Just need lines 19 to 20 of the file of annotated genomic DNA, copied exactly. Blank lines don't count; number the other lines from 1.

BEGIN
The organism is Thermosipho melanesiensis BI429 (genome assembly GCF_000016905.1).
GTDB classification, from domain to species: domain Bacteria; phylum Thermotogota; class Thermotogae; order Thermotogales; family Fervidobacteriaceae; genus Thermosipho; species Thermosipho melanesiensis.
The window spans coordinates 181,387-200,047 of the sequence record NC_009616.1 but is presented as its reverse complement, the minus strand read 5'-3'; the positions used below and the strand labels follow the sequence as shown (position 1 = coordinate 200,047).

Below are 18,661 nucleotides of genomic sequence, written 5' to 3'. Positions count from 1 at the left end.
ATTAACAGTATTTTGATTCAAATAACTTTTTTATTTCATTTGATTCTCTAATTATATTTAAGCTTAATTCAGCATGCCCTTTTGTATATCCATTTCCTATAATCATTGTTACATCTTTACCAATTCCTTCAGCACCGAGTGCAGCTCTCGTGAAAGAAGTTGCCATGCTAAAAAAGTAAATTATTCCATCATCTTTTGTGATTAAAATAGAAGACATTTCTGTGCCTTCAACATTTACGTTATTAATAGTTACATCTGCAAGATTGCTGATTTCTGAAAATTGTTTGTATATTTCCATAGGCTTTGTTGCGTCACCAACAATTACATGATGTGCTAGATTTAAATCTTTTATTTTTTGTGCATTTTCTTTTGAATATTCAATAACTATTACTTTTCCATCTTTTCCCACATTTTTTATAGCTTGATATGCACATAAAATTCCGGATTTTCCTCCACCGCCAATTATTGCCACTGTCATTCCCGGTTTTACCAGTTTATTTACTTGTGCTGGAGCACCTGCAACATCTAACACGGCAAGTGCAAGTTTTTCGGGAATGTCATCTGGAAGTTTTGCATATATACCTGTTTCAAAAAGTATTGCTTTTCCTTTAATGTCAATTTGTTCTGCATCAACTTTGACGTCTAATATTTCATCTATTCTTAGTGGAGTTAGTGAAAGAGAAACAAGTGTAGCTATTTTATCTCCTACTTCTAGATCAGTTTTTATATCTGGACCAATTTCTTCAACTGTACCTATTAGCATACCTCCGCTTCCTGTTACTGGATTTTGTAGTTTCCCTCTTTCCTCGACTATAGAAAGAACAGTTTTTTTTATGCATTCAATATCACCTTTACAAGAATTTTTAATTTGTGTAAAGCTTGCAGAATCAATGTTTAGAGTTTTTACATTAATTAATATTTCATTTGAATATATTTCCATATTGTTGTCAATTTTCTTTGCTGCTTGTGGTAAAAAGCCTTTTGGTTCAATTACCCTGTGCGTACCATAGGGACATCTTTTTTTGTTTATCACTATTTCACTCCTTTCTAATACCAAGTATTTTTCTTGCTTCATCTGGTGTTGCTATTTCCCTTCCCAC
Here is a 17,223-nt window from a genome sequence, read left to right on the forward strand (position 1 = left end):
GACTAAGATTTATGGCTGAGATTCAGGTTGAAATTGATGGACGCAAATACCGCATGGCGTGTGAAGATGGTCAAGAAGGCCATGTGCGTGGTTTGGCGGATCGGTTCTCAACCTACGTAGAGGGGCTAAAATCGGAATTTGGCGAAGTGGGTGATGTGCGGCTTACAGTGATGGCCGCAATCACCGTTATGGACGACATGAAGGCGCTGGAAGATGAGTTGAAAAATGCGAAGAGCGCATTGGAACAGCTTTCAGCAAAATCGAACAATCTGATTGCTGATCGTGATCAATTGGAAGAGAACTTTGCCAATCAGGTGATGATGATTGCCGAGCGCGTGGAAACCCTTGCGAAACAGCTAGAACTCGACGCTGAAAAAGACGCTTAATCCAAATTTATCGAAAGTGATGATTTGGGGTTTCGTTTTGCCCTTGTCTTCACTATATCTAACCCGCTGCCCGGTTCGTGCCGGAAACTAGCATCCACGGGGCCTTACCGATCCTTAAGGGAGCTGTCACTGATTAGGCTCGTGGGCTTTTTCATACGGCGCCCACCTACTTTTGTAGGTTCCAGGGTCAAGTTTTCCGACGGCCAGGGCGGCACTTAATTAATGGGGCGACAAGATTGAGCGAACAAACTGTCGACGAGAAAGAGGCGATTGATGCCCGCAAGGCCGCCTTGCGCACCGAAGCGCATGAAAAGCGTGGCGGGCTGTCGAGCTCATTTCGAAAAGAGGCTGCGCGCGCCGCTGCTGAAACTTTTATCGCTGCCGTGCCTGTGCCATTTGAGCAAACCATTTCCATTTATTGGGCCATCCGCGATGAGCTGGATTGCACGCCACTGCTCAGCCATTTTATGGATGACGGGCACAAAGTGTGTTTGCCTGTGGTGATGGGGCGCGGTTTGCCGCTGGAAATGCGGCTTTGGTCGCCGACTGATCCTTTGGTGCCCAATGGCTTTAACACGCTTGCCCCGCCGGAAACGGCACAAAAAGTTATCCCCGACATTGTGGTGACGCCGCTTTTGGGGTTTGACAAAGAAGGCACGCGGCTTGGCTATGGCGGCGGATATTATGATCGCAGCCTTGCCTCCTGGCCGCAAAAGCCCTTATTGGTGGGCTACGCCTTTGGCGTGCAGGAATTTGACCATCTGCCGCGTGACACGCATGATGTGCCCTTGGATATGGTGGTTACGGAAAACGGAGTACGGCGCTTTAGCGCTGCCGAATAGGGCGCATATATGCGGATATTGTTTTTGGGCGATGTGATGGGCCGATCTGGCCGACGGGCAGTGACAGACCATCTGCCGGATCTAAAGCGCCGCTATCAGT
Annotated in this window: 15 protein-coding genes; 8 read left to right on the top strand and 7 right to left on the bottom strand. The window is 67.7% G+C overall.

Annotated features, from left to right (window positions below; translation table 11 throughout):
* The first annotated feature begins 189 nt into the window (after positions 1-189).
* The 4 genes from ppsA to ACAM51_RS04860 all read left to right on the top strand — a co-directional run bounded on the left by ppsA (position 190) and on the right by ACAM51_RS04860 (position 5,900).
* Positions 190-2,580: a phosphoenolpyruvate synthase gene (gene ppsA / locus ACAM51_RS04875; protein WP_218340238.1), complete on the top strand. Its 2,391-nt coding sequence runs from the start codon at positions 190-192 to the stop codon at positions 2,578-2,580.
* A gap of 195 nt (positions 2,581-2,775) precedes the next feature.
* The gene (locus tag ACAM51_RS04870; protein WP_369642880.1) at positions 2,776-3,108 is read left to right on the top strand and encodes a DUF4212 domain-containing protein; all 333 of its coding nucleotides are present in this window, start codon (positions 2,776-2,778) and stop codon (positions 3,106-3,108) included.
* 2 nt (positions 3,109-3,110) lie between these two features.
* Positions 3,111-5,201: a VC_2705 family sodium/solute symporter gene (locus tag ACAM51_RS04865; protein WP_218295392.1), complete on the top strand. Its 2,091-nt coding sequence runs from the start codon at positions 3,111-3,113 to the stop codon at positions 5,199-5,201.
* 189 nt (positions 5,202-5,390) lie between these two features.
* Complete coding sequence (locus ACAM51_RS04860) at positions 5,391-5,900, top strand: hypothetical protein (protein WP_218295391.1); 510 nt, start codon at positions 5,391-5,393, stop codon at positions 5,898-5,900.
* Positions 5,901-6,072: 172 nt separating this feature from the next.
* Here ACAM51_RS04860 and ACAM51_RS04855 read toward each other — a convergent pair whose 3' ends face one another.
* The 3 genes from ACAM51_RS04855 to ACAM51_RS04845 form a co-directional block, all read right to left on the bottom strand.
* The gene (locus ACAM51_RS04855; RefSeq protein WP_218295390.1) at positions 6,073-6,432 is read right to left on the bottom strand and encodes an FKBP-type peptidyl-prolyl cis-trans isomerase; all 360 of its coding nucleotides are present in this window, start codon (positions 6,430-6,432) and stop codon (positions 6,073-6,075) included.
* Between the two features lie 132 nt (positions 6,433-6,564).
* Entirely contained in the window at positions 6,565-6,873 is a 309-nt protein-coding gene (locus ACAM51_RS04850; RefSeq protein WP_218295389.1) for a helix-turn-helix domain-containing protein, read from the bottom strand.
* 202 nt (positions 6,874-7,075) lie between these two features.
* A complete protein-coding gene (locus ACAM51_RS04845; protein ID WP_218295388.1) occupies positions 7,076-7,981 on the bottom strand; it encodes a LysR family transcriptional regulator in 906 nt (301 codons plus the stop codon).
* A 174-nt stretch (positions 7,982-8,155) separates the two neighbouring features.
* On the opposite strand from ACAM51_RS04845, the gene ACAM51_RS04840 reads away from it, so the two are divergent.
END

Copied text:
* Positions 5,901-6,072: 172 nt separating this feature from the next.
* Here ACAM51_RS04860 and ACAM51_RS04855 read toward each other — a convergent pair whose 3' ends face one another.